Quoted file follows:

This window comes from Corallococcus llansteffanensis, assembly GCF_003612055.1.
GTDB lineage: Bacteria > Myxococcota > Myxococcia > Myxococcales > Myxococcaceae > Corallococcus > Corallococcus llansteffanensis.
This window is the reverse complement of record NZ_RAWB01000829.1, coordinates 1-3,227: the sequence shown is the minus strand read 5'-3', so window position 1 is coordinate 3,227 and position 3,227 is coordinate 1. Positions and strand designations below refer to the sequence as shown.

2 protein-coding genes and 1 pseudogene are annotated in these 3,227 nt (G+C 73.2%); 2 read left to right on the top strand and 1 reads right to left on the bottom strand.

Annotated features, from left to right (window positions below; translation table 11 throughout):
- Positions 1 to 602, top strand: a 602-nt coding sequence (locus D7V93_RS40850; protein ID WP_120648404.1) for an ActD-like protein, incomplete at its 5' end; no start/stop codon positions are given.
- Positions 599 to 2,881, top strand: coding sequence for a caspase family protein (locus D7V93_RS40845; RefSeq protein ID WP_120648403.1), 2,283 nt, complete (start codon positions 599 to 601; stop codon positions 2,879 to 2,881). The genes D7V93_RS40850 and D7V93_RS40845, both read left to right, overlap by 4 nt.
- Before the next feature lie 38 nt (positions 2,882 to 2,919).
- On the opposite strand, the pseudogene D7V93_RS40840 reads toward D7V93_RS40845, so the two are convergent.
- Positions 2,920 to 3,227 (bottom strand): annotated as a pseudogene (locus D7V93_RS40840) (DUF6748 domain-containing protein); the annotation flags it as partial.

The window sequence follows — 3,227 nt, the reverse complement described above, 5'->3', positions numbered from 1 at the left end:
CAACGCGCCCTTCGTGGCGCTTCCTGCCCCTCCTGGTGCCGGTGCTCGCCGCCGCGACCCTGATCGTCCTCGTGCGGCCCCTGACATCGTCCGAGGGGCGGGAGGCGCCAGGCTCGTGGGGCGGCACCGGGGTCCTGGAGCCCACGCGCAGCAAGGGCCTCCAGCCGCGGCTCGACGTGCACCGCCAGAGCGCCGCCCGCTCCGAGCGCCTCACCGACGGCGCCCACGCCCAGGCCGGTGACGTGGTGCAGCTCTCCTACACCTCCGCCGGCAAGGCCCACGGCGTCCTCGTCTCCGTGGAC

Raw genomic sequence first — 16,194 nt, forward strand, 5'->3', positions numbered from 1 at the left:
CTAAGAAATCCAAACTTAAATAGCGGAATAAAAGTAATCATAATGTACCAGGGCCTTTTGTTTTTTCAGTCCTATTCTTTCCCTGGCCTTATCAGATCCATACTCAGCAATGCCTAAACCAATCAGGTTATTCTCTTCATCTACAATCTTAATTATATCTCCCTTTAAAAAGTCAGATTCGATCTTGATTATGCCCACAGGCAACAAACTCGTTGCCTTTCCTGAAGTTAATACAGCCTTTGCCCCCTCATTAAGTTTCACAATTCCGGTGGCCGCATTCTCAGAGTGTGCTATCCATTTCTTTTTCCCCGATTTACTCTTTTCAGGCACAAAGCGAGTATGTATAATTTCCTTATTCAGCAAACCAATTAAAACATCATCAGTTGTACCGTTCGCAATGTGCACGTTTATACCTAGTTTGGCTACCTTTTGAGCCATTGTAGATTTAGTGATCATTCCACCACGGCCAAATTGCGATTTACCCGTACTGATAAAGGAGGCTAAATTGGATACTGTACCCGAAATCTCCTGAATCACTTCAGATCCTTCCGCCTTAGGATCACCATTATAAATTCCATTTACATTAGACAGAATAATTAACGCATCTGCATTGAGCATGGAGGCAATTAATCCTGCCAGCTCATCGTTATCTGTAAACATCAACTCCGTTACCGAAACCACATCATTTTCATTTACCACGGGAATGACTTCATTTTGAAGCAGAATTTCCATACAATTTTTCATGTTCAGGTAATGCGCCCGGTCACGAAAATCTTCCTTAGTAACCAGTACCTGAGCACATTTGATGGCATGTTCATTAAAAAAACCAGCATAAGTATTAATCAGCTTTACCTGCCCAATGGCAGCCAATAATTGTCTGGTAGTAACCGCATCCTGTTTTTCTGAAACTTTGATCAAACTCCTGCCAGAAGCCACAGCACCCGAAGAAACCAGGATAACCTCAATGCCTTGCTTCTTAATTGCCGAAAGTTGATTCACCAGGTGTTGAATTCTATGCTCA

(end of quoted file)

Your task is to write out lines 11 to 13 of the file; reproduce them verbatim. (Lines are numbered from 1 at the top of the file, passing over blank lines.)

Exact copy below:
The window sequence follows — 3,227 nt, the reverse complement described above, 5'->3', positions numbered from 1 at the left end:
CAACGCGCCCTTCGTGGCGCTTCCTGCCCCTCCTGGTGCCGGTGCTCGCCGCCGCGACCCTGATCGTCCTCGTGCGGCCCCTGACATCGTCCGAGGGGCGGGAGGCGCCAGGCTCGTGGGGCGGCACCGGGGTCCTGGAGCCCACGCGCAGCAAGGGCCTCCAGCCGCGGCTCGACGTGCACCGCCAGAGCGCCGCCCGCTCCGAGCGCCTCACCGACGGCGCCCACGCCCAGGCCGGTGACGTGGTGCAGCTCTCCTACACCTCCGCCGGCAAGGCCCACGGCGTCCTCGTCTCCGTGGAC

Raw genomic sequence first — 16,194 nt, forward strand, 5'->3', positions numbered from 1 at the left: